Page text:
When Houston was gripped by a severe Covid-19 wave in June, a mutated form of coronavirus that developed elsewhere in the world and which is known to be especially contagious grew to eventually dominate the city’s infected patients, according to a study released Wednesday that could raise new questions about how quickly the virus evolved as it spread around the world.
- The study, which was not peer-reviewed and was first reported by the Washington Post, looked at virus samples from two different Covid-19 waves in the Houston area over the spring and summer.
- Many different strains of the virus entered Houston initially, but when the city moved from a small initial wave in March to a much larger outbreak in late June, almost every coronavirus sample contained a particular mutation on the virus’ surface that had previously been found in cases in Europe.
- Patients with that strain of coronavirus carried more virus particles than other people, meaning they were probably more infectious, the study found.
- Researchers say the rise of this contagious strain of the virus may have driven up the infection rate in the Houston area, which jumped from an average of around 200 new Covid-19 cases per day to more than 2,400.
- The mutation did not appear to make the virus more dangerous or change patients’ outcomes, according to the study.
- A similar study from earlier this month found evidence that the United Kingdom was also overtaken by the same virus strain over the spring.
Scientists are not surprised that coronavirus has evolved over time. Mutations take place when a virus replicates and, after infecting more than 30 million people, coronavirus has had plenty of opportunities to mutate. Most mutations have no impact, but this process sometimes changes the virus’ behavior or makeup, and if that change helps the virus spread, a mutated version of the virus can eventually dominate through natural selection. This study from Houston is the latest evidence that coronavirus is changing as it moves around, possibly becoming slightly more infectious in the process.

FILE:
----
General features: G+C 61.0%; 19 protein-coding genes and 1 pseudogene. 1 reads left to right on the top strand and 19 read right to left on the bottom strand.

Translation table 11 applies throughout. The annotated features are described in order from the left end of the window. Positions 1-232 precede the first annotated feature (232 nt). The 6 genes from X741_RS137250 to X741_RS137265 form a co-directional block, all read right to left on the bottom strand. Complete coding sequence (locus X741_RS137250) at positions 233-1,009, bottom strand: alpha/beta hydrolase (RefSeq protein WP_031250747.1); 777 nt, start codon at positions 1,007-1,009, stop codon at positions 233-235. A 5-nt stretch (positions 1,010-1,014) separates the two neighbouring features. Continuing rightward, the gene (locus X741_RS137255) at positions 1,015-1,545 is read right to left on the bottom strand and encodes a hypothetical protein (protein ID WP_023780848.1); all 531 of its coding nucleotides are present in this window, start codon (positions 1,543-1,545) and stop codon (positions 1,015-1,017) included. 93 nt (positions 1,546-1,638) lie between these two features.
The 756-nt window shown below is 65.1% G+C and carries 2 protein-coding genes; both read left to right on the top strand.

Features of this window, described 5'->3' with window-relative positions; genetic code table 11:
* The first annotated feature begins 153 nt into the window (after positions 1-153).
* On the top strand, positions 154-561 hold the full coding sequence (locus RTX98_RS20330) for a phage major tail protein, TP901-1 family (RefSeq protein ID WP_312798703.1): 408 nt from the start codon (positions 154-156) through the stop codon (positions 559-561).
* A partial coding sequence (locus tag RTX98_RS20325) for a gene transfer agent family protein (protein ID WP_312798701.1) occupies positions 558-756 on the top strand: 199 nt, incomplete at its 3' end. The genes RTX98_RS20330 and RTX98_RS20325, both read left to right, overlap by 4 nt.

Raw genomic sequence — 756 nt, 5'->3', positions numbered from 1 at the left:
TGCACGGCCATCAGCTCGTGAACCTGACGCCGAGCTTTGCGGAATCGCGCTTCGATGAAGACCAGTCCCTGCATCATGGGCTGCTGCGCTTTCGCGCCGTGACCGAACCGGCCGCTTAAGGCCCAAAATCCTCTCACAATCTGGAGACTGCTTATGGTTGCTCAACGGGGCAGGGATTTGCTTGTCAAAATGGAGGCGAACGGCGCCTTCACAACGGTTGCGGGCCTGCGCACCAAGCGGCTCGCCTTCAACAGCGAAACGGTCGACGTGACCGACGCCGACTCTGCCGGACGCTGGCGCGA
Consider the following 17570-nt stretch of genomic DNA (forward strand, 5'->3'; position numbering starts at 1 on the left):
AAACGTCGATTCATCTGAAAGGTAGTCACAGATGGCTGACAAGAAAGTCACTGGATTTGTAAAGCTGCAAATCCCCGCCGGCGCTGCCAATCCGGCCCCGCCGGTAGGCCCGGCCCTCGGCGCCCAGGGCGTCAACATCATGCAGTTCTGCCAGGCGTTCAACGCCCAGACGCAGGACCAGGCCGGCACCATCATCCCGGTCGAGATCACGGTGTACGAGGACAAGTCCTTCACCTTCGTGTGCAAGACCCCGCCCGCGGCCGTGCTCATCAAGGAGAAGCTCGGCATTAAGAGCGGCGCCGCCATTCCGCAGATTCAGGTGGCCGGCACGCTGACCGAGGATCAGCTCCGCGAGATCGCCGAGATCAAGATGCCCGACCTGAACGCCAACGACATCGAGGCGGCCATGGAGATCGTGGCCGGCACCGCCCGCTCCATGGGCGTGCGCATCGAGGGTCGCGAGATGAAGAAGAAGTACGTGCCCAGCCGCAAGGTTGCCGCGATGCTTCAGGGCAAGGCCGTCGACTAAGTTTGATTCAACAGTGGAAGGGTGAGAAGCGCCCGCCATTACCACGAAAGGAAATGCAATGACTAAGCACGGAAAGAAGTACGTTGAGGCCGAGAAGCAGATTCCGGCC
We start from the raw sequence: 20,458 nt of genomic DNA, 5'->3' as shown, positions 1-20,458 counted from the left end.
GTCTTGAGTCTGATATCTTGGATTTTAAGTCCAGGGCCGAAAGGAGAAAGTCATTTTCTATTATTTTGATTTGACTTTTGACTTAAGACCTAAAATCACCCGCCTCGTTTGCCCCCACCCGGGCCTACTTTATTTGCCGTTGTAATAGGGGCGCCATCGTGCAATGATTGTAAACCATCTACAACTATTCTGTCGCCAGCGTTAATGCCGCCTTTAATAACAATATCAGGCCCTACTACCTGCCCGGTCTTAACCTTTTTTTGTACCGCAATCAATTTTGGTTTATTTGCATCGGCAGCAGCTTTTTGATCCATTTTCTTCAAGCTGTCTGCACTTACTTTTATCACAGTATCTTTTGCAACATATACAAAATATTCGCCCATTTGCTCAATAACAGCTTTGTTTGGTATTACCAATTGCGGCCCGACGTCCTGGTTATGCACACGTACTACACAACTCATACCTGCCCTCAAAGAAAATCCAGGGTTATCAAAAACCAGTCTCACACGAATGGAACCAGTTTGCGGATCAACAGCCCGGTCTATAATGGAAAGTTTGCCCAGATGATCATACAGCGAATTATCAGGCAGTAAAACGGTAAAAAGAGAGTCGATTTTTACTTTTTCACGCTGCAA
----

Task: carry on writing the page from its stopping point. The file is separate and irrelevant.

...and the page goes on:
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If coronavirus is evolving over time, that process could impact the effectiveness of a vaccine. The virus rarely infects the same person twice, but some research shows that reinfection is more possible if a patient gets two different strains of coronavirus. For that reason, as the virus changes, a vaccine might need to change along with it.
“We’ll have to chase the virus and, as it mutates, we’ll have to tinker with our vaccine,” David Morens, a virologist and advisor at the National Institute of Allergy and Infectious Diseases, told the Washington Post.